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Ultra-Soft, Highly Stretchable Implantable Sensor Monitors Bladder Activity in Real-Time

By HospiMedica International staff writers
Posted on 10 Mar 2023
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Image: An ultra-soft and highly stretchable tissue-adhesive hydrogel based multifunctional implantable sensor can monitor overactive bladder (Photo courtesy of Pexels)
Image: An ultra-soft and highly stretchable tissue-adhesive hydrogel based multifunctional implantable sensor can monitor overactive bladder (Photo courtesy of Pexels)

Overactive bladder syndrome is a medical condition that causes a frequent and uncontrollable urge to urinate, even without an underlying illness. Patients may even awaken during the night to urinate, disrupting their daily activities and reducing their quality of life. While the condition is not life-threatening, traditional medication treatments have proven ineffective for some patients. A newer treatment option involves electrical stimulation directly or indirectly to the nerves linked to the bladder, aimed at reducing excessive bladder activity. However, this treatment presents challenges in maintaining the right amount of stimulation without overstimulation, which can lead to side effects or render the treatment ineffective.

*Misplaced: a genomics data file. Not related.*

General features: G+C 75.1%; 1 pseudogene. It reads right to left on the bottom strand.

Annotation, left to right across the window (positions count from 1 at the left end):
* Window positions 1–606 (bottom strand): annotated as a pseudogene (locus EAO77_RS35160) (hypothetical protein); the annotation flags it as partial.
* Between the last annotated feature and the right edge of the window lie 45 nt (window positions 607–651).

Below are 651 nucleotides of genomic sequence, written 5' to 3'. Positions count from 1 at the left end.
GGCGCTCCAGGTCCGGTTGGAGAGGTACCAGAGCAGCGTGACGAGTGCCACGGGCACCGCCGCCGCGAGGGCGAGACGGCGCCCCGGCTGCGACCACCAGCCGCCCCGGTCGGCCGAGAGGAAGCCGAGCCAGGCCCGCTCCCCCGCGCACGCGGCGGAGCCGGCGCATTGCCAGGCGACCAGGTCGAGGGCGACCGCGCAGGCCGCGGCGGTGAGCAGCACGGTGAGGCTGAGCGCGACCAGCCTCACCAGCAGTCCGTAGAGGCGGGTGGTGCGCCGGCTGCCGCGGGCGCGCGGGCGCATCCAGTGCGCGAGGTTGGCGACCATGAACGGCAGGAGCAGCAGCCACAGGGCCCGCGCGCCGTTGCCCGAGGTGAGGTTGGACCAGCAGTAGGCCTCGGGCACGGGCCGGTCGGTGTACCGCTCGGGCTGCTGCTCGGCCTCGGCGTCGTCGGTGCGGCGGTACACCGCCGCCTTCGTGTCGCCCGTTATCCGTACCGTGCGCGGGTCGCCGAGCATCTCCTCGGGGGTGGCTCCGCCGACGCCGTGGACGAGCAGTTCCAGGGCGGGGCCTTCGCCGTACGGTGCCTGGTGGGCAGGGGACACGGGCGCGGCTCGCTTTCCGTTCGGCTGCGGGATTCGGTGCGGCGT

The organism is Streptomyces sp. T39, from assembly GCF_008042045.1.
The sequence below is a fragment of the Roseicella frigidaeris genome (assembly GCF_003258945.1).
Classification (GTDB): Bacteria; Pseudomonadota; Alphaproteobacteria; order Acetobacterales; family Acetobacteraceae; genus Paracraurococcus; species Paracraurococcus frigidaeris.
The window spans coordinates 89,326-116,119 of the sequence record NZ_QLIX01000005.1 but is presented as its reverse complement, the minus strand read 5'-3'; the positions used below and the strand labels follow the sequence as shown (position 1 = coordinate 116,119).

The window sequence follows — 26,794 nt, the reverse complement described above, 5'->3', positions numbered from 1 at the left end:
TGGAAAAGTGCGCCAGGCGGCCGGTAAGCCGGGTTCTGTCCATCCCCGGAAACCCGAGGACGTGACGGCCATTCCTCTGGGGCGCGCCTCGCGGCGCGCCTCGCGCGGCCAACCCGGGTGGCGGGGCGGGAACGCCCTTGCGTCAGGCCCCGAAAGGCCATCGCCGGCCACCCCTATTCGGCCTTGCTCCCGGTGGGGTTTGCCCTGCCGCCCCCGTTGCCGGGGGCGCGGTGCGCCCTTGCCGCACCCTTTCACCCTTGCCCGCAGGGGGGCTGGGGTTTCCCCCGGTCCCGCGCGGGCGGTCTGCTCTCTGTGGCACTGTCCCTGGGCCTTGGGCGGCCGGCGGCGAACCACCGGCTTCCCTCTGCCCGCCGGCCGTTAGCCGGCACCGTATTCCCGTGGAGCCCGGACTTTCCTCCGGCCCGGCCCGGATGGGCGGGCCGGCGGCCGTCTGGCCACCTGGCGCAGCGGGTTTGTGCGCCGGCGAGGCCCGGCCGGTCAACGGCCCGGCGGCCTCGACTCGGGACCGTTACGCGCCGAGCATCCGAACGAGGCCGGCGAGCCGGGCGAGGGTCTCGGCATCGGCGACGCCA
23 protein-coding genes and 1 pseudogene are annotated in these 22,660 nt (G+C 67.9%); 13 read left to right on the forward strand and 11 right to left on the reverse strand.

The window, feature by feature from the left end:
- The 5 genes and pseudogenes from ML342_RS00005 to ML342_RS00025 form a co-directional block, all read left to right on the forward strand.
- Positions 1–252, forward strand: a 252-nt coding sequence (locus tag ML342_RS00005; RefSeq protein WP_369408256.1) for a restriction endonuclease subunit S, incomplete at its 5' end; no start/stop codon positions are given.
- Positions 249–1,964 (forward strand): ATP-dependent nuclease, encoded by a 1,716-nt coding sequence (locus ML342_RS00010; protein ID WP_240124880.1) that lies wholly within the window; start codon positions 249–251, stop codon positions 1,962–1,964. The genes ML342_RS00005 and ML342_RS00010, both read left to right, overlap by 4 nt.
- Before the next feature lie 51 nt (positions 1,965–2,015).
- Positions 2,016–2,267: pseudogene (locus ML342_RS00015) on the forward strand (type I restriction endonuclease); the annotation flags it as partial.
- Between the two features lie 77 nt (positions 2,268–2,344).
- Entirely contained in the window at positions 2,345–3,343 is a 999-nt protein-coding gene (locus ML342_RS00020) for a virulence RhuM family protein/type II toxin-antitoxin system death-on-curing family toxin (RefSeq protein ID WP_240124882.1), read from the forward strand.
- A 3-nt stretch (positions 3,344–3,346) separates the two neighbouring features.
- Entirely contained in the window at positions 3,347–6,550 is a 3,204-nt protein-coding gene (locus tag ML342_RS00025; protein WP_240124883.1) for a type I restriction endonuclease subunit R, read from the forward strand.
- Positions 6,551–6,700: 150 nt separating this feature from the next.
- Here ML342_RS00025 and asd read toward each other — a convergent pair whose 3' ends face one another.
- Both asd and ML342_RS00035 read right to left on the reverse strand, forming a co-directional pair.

A team of researchers from Pohang University of Science and Technology (POSTECH, Gyeongbuk. Korea) and Korea Advanced Institute of Science and Technology (KAIST, Daejeon, Korea) has created a tissue-adhesive hydrogel-based multifunctional implantable sensor that is ultra-soft and highly stretchable. The sensor has been designed to monitor overactive bladder in real-time. The team determined that a complete electromechanical measurement was necessary to accurately track bladder activity since the detrusor muscle is influenced by neural signals. With this in mind, they developed a USH-SI sensor that can simultaneously observe both mechanical (using a strain sensor to measure contraction and relaxation) and bioelectrical (using an EMG sensor to measure neural signals) activity within the bladder, all on one platform.

In a study, the team surgically inserted the USH-SI sensor into an anesthetized pig and found that the sensor is capable of measuring in-vivo strain and EMG signals of the bladder, allowing monitoring of detrusor muscle locomotion and neural activity. In particular, the strong adhesiveness of the hydrogel (adhesive strength: 260.86 N/m) enabled firmer attachment onto the bladder compared to conventional silicone sensors. The sensor insertion can be performed using surgical-robot-assisted laparoscopic surgery.

“The new sensor shows that sensors can be made small enough to be inserted by surgical-robot-assisted laparoscopic surgery,” explained Professor Steve Park from KAIST. “This has the potential to minimize the time taken for a patient to recover and reduce side effects.”

“We combined the USH-SI sensor with a neural stimulator targeted to treat overactive bladders, a chronic condition,” added Professor Sung-Min Park who led the study. “This allows for monitoring and neural stimulation simultaneously. We expect it to be a platform that can be applied to other internal organs.”

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